• Lactate control solutions that validate the system’s accuracy with control tests. Level 1 is used for a normal measurement range verification (1.0 – 1.6mM). For high measurement range verification, the lactate control solution level 2 is available (4.0 – 5.4mM).
  • Safety lancets, allowing for easy and safe blood sampling from the fingertip or earlobe.

There are several different blood lactate meters available on the market. For example, the Lactate Plus Meter is a handheld device which is appropriate for both indoor and outdoor applications with an easy-to-read, colour display. The meter automatically stores measurements, with the capacity to hold 130 measurements across 10 user profiles.

When comparing lactate meters, you may consider the price of the kit, the measurement time, measurement range, memory capacity, altitude limit, and weight of the meter. Blood sample size is a particularly important factor; the more blood required, the more painful and time consuming the collecting and analysing process is. Handily, the Lactate Plus meter is notable for its very small sample size requirement.

How to Use a Blood Lactate Monitoring System

You can measure blood lactate in the gym, in clinics and laboratories, as well as in outdoor environments in some cases. This process should be overseen by a competent tester for the most accurate results and can be taken in rest and during physical exertion.

Before beginning a blood lactate test, the tester should ensure they’re wearing sterile gloves in order to perform the test. The area which is to be pricked by the lancet should also be cleaned.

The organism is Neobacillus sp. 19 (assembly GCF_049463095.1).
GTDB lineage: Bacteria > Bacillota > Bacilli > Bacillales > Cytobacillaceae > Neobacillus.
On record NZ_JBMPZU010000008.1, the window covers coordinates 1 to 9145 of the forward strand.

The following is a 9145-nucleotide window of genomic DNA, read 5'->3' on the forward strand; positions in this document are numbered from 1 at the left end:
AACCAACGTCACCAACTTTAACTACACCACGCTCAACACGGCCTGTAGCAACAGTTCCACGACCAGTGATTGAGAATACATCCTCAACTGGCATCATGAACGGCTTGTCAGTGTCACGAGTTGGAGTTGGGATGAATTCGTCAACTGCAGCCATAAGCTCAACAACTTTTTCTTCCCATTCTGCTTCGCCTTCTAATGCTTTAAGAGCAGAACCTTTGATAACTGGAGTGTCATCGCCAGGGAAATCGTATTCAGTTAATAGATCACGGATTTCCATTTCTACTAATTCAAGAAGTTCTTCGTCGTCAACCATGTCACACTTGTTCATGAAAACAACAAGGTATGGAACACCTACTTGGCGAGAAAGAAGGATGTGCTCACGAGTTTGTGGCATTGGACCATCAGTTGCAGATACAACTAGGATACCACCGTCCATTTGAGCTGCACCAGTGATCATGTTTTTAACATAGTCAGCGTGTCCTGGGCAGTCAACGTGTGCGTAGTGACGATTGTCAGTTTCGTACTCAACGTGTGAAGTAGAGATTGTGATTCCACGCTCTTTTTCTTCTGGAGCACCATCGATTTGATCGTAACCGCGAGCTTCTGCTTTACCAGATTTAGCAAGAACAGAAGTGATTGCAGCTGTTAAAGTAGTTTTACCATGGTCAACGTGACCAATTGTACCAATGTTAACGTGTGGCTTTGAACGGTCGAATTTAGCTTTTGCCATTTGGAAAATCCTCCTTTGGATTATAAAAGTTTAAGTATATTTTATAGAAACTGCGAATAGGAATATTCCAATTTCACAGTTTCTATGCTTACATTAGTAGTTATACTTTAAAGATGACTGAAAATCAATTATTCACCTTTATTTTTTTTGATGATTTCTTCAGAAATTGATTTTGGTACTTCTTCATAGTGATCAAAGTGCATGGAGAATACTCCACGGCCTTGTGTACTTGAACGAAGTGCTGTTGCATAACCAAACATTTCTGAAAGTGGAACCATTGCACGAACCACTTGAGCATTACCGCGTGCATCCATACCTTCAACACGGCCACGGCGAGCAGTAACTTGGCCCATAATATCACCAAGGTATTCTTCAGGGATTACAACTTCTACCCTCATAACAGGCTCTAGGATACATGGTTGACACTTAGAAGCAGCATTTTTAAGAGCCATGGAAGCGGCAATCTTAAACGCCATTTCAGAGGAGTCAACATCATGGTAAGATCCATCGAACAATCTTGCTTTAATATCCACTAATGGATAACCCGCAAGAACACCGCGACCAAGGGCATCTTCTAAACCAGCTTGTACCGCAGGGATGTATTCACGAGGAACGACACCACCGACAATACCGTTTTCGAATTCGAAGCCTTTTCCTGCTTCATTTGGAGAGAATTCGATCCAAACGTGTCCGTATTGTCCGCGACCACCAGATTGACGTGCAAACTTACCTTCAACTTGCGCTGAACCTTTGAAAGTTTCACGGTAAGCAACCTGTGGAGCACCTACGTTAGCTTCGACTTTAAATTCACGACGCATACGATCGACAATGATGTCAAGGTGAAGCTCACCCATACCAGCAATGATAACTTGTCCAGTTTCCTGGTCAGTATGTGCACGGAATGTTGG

Before beginning a blood lactate test, it is best practice to wear sterile gloves and have a dedicated sharps bin to discard used lancets and test strips. Alcohol wipes should be used to prepare the collection site.

The athlete or patient can begin exercising, whether running on a treadmill or cycling. During the exercise, the lancet is used to prick your finger or earlobe to produce a drop of blood. Testing can be completed at intervals throughout the whole exercise – this is known as a step test, and allows the athlete or patient to be tested at a range of intensities for a complete profile.

When blood is produced, it is important that the first drop is discarded, as it may contain contaminants; the second drop of blood produced by this prick can be placed on the test strip.

Insert the test strip into the meter and wait for the results to appear. Record the result; this can be used as needed as part of a medical document or training programme.

Insert the test strip into the meter, then place the end of the test strip onto the drop of blood, the sample will be drawn into the test strip by capillary action. After the results have appeared on the meter, make sure to record them for use as needed.

The result will appear as mmol/L (millimoles per litre). A normal reading at rest will typically be between 0.5 and 2.5 mmol/L; during physical exertion this can rise to over 20 mmol/L. A competent individual (such as a nurse, doctor, or sports coach) can help you interpret the results of the test.

After the test, discard used test strips by using the ejection button on the back of the meter into the sharps bin and disinfect the equipment for future use. You can reach out to Cranlea's support team if you have any questions or concerns about using your lactate monitoring system.


Whether you're a professional athlete, fitness enthusiast, medical patient, or researcher, keeping track of your blood lactate levels can help you understand and improve your health, optimise your performance, and prevent complications associated with lactic acidosis.

Cranlea Human Performance’s reliable and accurate blood lactate monitoring solutions enable you to easily monitor your blood lactate levels to do so, so that you can benefit from a greater understanding of your physiological health.